Ending physical and verbal violence helps a girl to return school safely
Like other typical children, Channy, a 13-year-old girl has always fantasized about a safe neighborhood and friendly school environment where everyone in her community would respect each other and enable young children, especially girls to pursue higher education.
Channy studied in grade 6 in the 2020-2021 school year. She is living with her mother and four siblings – two sisters and two brothers in Samraong Village, Tasu Commune, Preah Vihear’s Chey Saen District.
Channy’s father had passed away many years ago and because of this, her mother took on the large role and the sole responsibility in raising the five of them. Her mother became very sick as time passed by and has slowly suffered with the experience of a mental illness. Eventually, she said some villagers began to discriminate and harass her family using inappropriate language.
“They spoke slanderously and sarcastically to us. Sometimes, they even make jokes about my private parts,” she said, explaining that this language made her feel really uncomfortable and insecure.
Channy added that there were always groups of drunk men shouting at her and her friends when they were cycling on their way to school and it was much scarier when she was alone on her bike.
“I had shared all these undesired incidents to my 15-year-older sister,” she said, noting that her sister had also experienced similar issues and given up going to school to earn money to support the family.
In October 2020, the End Violence Against Children in and around school project with funding support by the Global Partnership to End Violence Against Children started. Forty two schools in Preah Vihear province were selected to have capacity strengthening on the Operation Manual for Child Protection in School. The project has been implemented by World Vision in partnership with Save the Children.
Under this project, an agreement on the Child Safeguarding Code of Conduct was signed and school focal points were formed to implement child protection mechanisms in and around the school.
Having the opportunity to attend trainings on the Operation Manual for Child Protection in and around school, a focal point who is also the deputy principal of Toul Sre Chhuk primary school, Chum Lot, 38y, said he has worked with all teachers to widely spread key messages of child protection, forms of violence and abuse against children, including reporting flows to all students and villagers, through microphones and home visits.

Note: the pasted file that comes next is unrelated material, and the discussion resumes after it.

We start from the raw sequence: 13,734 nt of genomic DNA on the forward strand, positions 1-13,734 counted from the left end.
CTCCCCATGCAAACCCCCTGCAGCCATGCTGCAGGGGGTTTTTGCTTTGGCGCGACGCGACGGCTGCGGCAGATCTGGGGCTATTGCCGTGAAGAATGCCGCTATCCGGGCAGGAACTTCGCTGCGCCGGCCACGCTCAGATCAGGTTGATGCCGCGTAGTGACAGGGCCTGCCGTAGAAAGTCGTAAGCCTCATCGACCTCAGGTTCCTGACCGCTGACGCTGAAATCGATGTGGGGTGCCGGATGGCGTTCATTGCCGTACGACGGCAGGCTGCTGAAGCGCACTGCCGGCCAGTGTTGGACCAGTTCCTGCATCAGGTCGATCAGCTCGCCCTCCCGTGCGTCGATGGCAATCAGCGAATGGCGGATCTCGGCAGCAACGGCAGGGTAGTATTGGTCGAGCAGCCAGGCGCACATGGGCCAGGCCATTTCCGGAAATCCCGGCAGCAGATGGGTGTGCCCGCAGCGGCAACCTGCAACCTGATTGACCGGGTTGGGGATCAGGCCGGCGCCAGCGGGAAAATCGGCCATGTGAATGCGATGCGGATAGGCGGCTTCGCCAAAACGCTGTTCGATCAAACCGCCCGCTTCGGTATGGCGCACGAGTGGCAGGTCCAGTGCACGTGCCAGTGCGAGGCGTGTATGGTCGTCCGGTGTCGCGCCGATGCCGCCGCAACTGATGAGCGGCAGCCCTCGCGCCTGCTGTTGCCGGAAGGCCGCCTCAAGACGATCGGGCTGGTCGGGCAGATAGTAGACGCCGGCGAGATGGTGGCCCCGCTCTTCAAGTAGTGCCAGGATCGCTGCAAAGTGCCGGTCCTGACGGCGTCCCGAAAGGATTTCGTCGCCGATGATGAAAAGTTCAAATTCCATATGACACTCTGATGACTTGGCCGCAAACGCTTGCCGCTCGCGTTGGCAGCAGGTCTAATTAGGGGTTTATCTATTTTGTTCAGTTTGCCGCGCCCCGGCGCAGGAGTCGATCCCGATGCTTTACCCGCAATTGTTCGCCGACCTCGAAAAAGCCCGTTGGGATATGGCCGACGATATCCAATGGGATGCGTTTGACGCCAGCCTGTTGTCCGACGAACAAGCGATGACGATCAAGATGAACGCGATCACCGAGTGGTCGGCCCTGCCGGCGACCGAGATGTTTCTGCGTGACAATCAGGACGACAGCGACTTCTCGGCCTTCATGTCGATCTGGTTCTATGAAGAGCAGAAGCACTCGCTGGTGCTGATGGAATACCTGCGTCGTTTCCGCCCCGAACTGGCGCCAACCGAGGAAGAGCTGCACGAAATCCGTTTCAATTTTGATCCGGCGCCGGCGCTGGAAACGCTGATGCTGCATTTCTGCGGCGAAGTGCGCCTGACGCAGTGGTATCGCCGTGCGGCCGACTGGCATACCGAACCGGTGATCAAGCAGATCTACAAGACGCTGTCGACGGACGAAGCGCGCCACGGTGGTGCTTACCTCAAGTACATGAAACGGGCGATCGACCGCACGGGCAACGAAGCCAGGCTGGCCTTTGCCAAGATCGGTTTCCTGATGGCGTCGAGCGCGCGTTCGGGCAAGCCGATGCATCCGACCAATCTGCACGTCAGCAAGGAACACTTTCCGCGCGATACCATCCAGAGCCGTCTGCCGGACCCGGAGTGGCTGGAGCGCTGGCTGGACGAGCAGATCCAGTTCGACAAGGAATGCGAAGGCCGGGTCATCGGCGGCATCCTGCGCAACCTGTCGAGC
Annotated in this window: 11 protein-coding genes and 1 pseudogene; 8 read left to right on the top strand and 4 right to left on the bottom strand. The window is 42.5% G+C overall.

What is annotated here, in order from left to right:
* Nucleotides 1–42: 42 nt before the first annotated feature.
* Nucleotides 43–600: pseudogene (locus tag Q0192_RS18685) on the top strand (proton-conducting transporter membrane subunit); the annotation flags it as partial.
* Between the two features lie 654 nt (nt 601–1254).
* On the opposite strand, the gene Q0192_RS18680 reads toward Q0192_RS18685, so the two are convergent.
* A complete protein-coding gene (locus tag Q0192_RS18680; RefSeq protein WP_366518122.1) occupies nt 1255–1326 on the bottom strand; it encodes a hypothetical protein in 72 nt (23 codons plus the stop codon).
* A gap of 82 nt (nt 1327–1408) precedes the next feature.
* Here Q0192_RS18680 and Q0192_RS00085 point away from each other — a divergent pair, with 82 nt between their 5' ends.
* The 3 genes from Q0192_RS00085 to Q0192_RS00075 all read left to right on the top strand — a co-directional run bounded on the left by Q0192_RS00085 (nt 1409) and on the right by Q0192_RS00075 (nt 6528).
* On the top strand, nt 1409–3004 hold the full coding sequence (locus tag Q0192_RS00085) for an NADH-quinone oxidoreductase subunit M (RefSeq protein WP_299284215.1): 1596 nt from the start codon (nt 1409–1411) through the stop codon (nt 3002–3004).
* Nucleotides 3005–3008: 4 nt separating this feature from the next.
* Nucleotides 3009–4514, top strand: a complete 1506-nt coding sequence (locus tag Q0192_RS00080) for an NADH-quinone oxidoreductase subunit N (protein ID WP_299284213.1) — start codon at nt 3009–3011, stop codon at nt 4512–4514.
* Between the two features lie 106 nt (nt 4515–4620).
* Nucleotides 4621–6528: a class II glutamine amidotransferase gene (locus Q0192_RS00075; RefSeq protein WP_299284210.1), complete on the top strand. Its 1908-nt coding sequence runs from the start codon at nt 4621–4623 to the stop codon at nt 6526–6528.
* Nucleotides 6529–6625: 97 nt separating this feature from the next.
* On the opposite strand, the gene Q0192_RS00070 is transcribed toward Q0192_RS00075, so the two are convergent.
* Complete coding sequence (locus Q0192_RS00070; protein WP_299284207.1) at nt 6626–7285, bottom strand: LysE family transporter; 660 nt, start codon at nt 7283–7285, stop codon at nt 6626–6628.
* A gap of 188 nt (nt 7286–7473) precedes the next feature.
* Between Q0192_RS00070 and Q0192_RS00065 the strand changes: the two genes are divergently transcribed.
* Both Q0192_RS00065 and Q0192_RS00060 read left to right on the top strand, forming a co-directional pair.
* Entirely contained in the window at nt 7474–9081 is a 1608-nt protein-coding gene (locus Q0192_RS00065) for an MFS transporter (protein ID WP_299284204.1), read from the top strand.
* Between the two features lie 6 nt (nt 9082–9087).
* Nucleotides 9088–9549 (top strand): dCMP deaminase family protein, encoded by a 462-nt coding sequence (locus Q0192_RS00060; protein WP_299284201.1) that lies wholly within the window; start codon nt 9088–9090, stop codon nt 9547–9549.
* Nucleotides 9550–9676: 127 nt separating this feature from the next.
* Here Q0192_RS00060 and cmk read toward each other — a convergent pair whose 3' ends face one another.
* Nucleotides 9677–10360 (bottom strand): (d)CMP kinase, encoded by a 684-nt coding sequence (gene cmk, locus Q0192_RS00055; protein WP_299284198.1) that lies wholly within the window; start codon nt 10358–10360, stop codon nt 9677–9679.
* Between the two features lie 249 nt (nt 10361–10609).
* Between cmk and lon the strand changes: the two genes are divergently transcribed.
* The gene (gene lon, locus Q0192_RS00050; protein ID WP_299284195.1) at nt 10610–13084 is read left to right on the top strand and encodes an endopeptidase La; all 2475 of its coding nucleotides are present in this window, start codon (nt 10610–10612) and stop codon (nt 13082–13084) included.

Mr. Lot acknowledged that there was a report related Channy’s case filed by her teacher and he carefully recorded the case into the reporting book.
“I have raised Chiva’s case to the Child Protection in School Committee (CPSC) during a monthly meeting with the Commune Committee for Women and Children (CCWC) and the police post to take action,” he said. “We have all worked together to raise awareness on Child Protection in villages, particularly where Channy is residing. I’ve also worked with a female teacher to provide psychological consultation to Channy and encourage her to return to school.”
Not long after the intervention, Channy has returned to school.
“I really enjoy learning and feel excited from the care given by my school, my teacher, and the authorities,” she said. “Recently, I do not see those drunk men on my way to school. My friends and I feel so happy and safe. Not completely, but my neighbors have reduced using words or language that would abuse or harass my mother.”
Notice:Channy is a nickname given to cover the real identify of this young girl.